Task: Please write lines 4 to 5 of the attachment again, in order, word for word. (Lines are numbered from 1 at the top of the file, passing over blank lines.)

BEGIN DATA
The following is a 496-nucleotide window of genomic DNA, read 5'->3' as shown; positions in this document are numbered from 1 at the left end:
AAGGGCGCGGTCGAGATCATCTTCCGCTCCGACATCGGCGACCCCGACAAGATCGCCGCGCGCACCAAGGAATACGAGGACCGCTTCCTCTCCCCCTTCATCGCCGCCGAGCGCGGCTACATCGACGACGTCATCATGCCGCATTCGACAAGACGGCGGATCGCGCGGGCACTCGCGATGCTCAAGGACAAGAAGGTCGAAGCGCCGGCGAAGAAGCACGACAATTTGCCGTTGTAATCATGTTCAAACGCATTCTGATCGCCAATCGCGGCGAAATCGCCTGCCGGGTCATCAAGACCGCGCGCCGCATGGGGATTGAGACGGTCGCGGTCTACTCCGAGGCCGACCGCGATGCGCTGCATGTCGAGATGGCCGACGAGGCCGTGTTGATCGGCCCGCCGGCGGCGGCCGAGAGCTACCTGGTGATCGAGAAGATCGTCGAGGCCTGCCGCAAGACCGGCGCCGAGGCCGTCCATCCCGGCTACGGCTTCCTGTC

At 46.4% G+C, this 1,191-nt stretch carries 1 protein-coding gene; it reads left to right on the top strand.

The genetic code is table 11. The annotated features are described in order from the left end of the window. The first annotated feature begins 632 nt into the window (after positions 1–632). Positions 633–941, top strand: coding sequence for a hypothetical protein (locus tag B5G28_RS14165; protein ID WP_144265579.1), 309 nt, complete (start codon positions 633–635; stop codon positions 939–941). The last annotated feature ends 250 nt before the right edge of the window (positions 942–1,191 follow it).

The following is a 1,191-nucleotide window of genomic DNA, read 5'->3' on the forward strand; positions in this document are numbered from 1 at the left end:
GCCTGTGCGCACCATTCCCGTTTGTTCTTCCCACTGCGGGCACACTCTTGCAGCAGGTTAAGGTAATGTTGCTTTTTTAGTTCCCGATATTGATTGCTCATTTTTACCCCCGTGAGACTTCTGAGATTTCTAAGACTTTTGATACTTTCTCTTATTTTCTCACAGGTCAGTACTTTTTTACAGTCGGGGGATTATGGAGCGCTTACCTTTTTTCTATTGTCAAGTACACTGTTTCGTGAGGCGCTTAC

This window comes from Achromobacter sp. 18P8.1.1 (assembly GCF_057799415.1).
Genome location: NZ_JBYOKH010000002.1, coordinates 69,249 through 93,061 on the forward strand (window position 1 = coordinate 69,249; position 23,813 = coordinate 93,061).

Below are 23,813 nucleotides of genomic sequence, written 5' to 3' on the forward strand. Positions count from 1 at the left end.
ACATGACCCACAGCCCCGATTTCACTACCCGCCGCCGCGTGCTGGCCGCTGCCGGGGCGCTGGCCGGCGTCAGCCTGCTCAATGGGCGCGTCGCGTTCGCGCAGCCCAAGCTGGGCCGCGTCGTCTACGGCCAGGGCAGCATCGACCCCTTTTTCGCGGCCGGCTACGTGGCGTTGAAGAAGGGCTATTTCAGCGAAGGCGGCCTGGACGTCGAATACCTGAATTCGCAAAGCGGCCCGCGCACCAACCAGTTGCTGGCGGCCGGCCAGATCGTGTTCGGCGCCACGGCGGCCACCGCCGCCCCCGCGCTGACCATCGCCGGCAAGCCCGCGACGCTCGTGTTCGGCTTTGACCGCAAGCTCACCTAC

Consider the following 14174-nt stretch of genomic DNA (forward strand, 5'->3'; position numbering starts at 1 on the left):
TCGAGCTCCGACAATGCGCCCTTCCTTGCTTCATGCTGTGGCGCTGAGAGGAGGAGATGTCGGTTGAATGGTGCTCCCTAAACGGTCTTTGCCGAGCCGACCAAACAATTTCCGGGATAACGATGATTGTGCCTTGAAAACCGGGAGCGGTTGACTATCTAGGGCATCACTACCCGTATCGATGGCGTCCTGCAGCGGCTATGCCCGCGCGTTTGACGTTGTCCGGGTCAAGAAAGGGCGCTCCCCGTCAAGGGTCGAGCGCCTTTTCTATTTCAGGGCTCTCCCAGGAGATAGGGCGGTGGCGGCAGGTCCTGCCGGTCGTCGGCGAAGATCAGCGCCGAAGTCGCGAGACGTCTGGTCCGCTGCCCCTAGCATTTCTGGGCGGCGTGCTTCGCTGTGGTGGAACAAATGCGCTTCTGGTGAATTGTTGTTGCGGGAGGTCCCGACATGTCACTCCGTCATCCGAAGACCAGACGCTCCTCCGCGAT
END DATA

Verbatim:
The genetic code is table 11. The annotated features are described in order from the left end of the window. The first annotated feature begins 632 nt into the window (after positions 1–632). Positions 633–941, top strand: coding sequence for a hypothetical protein (locus tag B5G28_RS14165; protein ID WP_144265579.1), 309 nt, complete (start codon positions 633–635; stop codon positions 939–941). The last annotated feature ends 250 nt before the right edge of the window (positions 942–1,191 follow it).

The following is a 1,191-nucleotide window of genomic DNA, read 5'->3' on the forward strand; positions in this document are numbered from 1 at the left end: